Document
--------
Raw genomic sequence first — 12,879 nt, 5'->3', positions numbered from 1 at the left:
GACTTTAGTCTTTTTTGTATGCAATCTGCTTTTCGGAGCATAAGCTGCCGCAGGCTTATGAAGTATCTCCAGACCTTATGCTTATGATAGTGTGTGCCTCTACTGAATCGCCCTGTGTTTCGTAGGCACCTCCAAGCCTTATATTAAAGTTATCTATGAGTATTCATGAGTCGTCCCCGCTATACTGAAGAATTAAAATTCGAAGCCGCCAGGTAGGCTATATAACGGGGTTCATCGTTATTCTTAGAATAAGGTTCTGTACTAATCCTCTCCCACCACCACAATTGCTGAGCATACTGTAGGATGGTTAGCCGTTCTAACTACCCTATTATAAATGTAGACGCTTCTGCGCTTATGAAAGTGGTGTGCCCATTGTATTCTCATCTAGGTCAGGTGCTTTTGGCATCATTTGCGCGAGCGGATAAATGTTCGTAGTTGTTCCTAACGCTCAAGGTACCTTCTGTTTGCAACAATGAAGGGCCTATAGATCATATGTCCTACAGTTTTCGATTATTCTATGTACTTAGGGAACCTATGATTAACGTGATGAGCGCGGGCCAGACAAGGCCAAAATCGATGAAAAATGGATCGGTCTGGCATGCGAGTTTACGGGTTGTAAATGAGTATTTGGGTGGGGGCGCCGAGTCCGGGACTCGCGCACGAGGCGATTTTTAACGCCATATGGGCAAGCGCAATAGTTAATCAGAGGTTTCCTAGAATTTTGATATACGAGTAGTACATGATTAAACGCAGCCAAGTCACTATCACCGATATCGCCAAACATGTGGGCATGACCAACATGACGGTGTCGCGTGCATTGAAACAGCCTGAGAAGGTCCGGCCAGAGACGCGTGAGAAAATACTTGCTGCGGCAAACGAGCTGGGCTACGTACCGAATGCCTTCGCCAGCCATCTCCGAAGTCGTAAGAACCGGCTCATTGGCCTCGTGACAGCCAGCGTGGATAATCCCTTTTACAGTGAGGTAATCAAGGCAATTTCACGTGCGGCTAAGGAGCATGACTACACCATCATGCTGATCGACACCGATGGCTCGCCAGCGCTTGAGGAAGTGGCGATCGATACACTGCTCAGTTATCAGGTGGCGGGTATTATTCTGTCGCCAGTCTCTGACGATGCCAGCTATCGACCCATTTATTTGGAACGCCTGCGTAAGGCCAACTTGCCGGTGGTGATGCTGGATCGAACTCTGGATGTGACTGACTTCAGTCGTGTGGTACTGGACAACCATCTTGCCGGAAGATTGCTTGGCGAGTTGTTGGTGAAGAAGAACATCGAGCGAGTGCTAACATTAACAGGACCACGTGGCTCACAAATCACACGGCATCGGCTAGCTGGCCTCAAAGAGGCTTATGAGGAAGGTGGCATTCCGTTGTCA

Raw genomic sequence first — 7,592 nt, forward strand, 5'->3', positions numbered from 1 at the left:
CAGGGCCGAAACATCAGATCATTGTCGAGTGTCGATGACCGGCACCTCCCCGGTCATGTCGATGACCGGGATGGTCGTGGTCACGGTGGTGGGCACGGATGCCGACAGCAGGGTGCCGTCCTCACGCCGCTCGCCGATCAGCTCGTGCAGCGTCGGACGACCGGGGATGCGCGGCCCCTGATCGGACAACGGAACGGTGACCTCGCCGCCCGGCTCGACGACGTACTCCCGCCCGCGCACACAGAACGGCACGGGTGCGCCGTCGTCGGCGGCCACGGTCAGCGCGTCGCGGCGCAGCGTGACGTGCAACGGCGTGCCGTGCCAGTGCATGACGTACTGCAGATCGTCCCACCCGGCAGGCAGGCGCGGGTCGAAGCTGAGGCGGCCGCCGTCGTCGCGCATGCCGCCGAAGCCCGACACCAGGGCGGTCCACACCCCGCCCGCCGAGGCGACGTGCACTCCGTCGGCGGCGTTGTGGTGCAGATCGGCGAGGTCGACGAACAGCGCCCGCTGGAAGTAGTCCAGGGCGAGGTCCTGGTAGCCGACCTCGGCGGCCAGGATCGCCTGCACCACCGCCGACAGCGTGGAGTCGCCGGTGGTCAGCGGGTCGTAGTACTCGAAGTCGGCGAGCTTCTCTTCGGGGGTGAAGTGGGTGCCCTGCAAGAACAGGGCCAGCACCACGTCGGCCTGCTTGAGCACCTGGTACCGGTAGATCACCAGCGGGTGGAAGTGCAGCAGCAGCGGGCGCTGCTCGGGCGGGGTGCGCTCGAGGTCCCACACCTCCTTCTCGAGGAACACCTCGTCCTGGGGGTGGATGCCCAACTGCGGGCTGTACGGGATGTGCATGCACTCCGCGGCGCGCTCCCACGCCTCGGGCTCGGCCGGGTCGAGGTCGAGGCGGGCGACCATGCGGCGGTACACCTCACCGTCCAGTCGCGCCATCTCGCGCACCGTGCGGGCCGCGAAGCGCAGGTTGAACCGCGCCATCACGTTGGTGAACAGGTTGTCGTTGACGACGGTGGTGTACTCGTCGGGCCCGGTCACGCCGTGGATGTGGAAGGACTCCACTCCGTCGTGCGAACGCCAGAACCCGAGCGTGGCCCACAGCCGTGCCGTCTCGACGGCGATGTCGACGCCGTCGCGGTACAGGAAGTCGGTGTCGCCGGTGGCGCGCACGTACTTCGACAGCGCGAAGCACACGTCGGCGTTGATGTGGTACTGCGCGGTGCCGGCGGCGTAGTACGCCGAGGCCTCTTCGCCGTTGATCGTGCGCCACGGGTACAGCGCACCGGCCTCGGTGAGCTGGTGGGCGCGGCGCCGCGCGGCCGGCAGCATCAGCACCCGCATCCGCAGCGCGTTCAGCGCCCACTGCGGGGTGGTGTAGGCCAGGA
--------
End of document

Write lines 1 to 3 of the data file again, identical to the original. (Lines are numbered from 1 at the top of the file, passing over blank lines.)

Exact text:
Raw genomic sequence first — 12,879 nt, 5'->3', positions numbered from 1 at the left:
GACTTTAGTCTTTTTTGTATGCAATCTGCTTTTCGGAGCATAAGCTGCCGCAGGCTTATGAAGTATCTCCAGACCTTATGCTTATGATAGTGTGTGCCTCTACTGAATCGCCCTGTGTTTCGTAGGCACCTCCAAGCCTTATATTAAAGTTATCTATGAGTATTCATGAGTCGTCCCCGCTATACTGAAGAATTAAAATTCGAAGCCGCCAGGTAGGCTATATAACGGGGTTCATCGTTATTCTTAGAATAAGGTTCTGTACTAATCCTCTCCCACCACCACAATTGCTGAGCATACTGTAGGATGGTTAGCCGTTCTAACTACCCTATTATAAATGTAGACGCTTCTGCGCTTATGAAAGTGGTGTGCCCATTGTATTCTCATCTAGGTCAGGTGCTTTTGGCATCATTTGCGCGAGCGGATAAATGTTCGTAGTTGTTCCTAACGCTCAAGGTACCTTCTGTTTGCAACAATGAAGGGCCTATAGATCATATGTCCTACAGTTTTCGATTATTCTATGTACTTAGGGAACCTATGATTAACGTGATGAGCGCGGGCCAGACAAGGCCAAAATCGATGAAAAATGGATCGGTCTGGCATGCGAGTTTACGGGTTGTAAATGAGTATTTGGGTGGGGGCGCCGAGTCCGGGACTCGCGCACGAGGCGATTTTTAACGCCATATGGGCAAGCGCAATAGTTAATCAGAGGTTTCCTAGAATTTTGATATACGAGTAGTACATGATTAAACGCAGCCAAGTCACTATCACCGATATCGCCAAACATGTGGGCATGACCAACATGACGGTGTCGCGTGCATTGAAACAGCCTGAGAAGGTCCGGCCAGAGACGCGTGAGAAAATACTTGCTGCGGCAAACGAGCTGGGCTACGTACCGAATGCCTTCGCCAGCCATCTCCGAAGTCGTAAGAACCGGCTCATTGGCCTCGTGACAGCCAGCGTGGATAATCCCTTTTACAGTGAGGTAATCAAGGCAATTTCACGTGCGGCTAAGGAGCATGACTACACCATCATGCTGATCGACACCGATGGCTCGCCAGCGCTTGAGGAAGTGGCGATCGATACACTGCTCAGTTATCAGGTGGCGGGTATTATTCTGTCGCCAGTCTCTGACGATGCCAGCTATCGACCCATTTATTTGGAACGCCTGCGTAAGGCCAACTTGCCGGTGGTGATGCTGGATCGAACTCTGGATGTGACTGACTTCAGTCGTGTGGTACTGGACAACCATCTTGCCGGAAGATTGCTTGGCGAGTTGTTGGTGAAGAAGAACATCGAGCGAGTGCTAACATTAACAGGACCACGTGGCTCACAAATCACACGGCATCGGCTAGCTGGCCTCAAAGAGGCTTATGAGGAAGGTGGCATTCCGTTGTCA

Raw genomic sequence first — 7,592 nt, forward strand, 5'->3', positions numbered from 1 at the left: